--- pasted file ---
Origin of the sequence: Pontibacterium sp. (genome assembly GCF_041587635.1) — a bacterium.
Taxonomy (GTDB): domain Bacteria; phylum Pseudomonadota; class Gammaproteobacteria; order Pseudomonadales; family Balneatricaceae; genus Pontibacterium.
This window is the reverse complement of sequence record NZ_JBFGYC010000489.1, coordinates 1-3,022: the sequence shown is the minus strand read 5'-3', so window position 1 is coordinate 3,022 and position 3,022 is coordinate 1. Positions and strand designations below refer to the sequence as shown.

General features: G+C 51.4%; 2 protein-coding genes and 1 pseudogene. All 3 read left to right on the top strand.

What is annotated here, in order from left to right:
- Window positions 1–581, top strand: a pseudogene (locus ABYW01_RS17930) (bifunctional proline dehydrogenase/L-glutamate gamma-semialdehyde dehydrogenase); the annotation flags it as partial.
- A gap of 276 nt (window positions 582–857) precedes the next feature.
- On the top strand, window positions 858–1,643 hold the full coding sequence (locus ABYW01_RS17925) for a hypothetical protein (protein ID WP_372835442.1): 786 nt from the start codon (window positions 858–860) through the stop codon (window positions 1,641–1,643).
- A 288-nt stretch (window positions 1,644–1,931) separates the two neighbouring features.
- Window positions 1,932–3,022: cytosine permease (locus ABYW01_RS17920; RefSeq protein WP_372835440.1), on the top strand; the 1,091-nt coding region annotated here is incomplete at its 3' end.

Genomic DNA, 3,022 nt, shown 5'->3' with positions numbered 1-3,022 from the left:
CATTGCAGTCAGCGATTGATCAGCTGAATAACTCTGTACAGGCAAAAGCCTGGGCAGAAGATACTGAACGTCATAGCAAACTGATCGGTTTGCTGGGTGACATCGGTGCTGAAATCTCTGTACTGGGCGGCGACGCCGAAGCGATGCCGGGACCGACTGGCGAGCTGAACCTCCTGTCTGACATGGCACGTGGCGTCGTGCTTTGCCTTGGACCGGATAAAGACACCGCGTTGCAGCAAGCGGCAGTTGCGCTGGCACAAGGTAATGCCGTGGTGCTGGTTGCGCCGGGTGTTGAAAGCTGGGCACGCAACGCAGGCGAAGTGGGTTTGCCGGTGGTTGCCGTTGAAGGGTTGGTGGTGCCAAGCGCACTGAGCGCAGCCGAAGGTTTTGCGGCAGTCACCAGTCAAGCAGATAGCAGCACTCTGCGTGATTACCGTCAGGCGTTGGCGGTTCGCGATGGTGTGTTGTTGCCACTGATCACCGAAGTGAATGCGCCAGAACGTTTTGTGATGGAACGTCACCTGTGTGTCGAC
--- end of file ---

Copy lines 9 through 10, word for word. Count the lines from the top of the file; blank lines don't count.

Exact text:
- A 288-nt stretch (window positions 1,644–1,931) separates the two neighbouring features.
- Window positions 1,932–3,022: cytosine permease (locus ABYW01_RS17920; RefSeq protein WP_372835440.1), on the top strand; the 1,091-nt coding region annotated here is incomplete at its 3' end.